As vaccinations speed up and companies look to reopen their offices, workers want something in return: confidence that it’s safe to be there, elbow to elbow with colleagues they’ve encountered only on screens for months.
Employers are touting measures to curtail the risk of infection with Covid-19, but not every action is equally effective, according to experts. Some of the most widely adopted steps may not help much at all.
More than a year into the pandemic, scientists are increasingly focusing on airborne transmission as the biggest culprit. For the office-bound, that raises the importance of better ventilation and air filtration, and undercuts the rationale for the ceaseless scrubbing of surfaces with disinfectants that many employers have adopted.
“I don’t want to hear about your surface cleaning procedures, because that is a waste of time and money,” said Linsey Marr, a professor of civil and environmental engineering at Virginia Tech who studies the interaction of viruses with the atmosphere. “But tell me about your ventilation. How often is the air changing out in the space? And tell me about your filtration.”
While flexible working arrangements may outlast the pandemic, many people will soon be commuting again. In the UK, where vaccinations are outpacing most of the world, employees last week returned to offices in numbers not seen since last March. JPMorgan Chase & Co. this week became the first major U.S. bank to mandate a return for its entire US workforce, on a rotational basis, as soon as July.
After all these months, it may seem surprising that there’s still a debate over how the coronavirus spreads, and how best to stop it. That’s partly because of an overemphasis on the risk of so-called “fomite” transmission, which involves picking up the virus from a contaminated surface like a doorknob or elevator button, according to Marr and other scientists.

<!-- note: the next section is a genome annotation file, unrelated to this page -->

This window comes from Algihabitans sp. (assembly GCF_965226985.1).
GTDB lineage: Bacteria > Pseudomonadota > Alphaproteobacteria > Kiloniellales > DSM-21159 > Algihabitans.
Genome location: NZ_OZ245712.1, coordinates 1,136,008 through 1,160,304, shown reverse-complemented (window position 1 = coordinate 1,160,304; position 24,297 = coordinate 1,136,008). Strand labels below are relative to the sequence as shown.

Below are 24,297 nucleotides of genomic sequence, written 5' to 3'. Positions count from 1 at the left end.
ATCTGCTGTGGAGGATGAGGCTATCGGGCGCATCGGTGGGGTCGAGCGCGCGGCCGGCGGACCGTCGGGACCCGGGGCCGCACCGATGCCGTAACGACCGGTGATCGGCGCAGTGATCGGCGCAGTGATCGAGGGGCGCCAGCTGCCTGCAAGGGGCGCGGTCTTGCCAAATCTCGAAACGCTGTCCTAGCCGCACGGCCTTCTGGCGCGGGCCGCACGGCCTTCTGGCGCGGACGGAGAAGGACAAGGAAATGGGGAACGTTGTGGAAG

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Earlier this month, the US Centers for Disease Control and Prevention issued guidelines downplaying that threat. Each contact with a contaminated surface may have less than a one-in-10,000 chance of causing Covid-19, the agency said.
“There is little scientific support for routine use of disinfectants in community settings, whether indoor or outdoor,” the agency concluded.
For airborne transmission, the threat isn’t from large, virus-laden droplets that quickly fall to the ground, but from small particles that can linger in the air for hours, building up in poorly ventilated indoor spaces, while quickly dispersing outdoors.
Confusion over that has exacerbated the pandemic, creating policies that often punish people for meeting outside and increasing the likelihood of them gathering in homes and offices that are breeding grounds for Covid, according to Germany’s Association for Aerosol Research.
The group recently published an open letter to Chancellor Angela Merkel, saying politicians need to stop worrying about parks and beer gardens and focus on getting schools, nursing homes and workplaces to install air cleaners and filters.